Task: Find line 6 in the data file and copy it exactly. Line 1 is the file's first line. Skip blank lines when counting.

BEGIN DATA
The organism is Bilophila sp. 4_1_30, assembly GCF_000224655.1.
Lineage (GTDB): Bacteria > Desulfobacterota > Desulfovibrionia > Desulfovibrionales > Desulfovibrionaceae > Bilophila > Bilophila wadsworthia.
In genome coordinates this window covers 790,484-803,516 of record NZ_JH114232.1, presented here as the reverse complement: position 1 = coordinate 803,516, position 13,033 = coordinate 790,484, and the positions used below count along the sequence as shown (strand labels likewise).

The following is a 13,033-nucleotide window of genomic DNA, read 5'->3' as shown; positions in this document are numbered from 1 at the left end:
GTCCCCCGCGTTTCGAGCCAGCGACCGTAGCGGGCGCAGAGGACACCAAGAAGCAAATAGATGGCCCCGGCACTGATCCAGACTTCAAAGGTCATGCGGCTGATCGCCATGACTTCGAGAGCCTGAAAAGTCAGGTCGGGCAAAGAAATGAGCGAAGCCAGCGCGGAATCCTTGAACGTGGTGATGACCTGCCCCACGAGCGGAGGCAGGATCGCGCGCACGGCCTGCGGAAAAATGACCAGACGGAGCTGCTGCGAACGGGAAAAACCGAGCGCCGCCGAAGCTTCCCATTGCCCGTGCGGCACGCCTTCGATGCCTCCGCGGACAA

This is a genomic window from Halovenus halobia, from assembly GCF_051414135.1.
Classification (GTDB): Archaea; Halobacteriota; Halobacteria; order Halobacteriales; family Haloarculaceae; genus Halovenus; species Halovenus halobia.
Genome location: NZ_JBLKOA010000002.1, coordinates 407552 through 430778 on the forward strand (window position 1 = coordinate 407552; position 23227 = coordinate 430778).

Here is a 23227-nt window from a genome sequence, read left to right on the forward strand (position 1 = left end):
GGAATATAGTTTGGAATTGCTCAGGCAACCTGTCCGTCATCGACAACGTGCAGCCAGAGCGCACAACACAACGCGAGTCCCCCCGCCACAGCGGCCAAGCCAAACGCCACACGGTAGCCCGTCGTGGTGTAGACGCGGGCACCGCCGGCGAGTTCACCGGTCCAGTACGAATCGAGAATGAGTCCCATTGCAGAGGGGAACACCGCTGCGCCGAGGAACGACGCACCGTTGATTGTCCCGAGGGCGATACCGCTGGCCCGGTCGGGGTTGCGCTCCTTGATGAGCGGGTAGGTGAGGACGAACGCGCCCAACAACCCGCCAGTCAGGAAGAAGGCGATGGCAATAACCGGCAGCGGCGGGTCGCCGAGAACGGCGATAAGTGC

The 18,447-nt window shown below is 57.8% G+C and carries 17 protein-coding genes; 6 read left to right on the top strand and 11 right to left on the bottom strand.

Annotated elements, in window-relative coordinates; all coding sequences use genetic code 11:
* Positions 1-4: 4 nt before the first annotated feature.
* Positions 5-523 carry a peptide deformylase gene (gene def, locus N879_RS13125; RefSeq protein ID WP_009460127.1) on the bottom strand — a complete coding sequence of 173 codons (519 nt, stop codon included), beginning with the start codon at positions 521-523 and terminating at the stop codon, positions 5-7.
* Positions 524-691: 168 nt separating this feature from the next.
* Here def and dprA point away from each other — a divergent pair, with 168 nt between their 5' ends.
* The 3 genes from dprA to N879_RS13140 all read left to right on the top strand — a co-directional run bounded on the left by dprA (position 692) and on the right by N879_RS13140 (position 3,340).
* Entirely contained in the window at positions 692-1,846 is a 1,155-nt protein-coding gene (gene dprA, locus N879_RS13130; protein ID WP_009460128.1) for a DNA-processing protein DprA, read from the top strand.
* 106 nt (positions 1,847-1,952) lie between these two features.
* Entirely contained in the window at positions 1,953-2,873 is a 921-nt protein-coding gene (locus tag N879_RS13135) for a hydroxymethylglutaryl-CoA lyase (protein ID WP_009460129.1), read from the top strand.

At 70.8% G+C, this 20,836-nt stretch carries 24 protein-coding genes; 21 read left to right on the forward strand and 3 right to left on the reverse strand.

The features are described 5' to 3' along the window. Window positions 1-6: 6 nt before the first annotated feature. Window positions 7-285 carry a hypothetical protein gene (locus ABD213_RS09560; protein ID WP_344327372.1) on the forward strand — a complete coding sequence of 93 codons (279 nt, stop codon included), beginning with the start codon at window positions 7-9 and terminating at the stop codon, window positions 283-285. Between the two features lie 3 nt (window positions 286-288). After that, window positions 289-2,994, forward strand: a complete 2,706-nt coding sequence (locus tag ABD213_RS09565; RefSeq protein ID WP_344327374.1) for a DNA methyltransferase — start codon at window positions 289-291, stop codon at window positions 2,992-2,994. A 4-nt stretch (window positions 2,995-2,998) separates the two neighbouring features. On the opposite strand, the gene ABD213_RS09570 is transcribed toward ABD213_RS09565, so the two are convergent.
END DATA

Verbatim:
This is a genomic window from Halovenus halobia, from assembly GCF_051414135.1.